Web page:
In more recent years a shift in thinking has occurred to accept the functional programming paradigm. Although not new, this is created buzz around languages like Haskell and the more recent Clojure; both considered “pure” functional languages.

3. Describe programming language paradigms (imperative, data oriented, object oriented, non-imperative)

Imperative languages are languages that are concerned with the steps a computer must take to solve a problem.

* Data oriented languages are imperative languages designed to make working on a specific type of data trivial. LISP makes it easy to work with and perform operations on linked lists for example.

* Object oriented languages are imperative languages designed to organise data into a hierarchy of classes which are used to create objects.

Non-imperative languages are languages that are based on the lambda calculus. These are functional and logic languages.

Sept 7/2016:

OK looks like everything in this course in back in order. In the future, if I have any technical issues in a course, I have to remember to contact support ASAP. Kind of frustrating that our implementation of Moodle even allows for the dates to be set wrong in the first place though.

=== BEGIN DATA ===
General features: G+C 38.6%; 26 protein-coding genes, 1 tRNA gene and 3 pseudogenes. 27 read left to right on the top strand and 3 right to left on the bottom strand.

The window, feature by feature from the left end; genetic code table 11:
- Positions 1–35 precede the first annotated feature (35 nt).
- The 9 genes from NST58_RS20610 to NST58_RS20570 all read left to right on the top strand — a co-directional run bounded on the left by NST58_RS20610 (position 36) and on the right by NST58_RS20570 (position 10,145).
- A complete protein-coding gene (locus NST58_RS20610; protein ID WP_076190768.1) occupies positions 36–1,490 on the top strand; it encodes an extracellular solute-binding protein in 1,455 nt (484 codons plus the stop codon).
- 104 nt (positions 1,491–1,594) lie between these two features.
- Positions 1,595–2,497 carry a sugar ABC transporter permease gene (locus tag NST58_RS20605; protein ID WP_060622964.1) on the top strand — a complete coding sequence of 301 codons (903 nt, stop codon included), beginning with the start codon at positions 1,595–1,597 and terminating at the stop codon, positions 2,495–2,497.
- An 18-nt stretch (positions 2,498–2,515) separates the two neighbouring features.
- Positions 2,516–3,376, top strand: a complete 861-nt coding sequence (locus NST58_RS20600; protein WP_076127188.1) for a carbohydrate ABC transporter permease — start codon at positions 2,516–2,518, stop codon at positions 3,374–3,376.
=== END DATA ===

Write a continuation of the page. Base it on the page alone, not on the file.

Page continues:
Anyway to finish of the reaming points to cover in the LJ, what I did was cram as much of the reading assignments in my head as possible. I was a little lost on my note taking this week, but after taking the self quizzes yesterday, I think I have a good idea of what I need to review.

So far my ADD like brain has gone all over the place with this LJ, so just to make sure I hit all of the required points for sure…

    • What surprised me or caused me to wonder?

I think one thing that surprised me is that Lisp is not a non-imperative language. I don’t have experience writing Lisp, but I sort of thought I “knew” of it to be functional, which is non-imperative. According to our readings this week, Lisp is data-oriented and in fact imperative. This made me reevaluate some of my assumptions about other languages, and think more accurately about the differences between the two paradigms.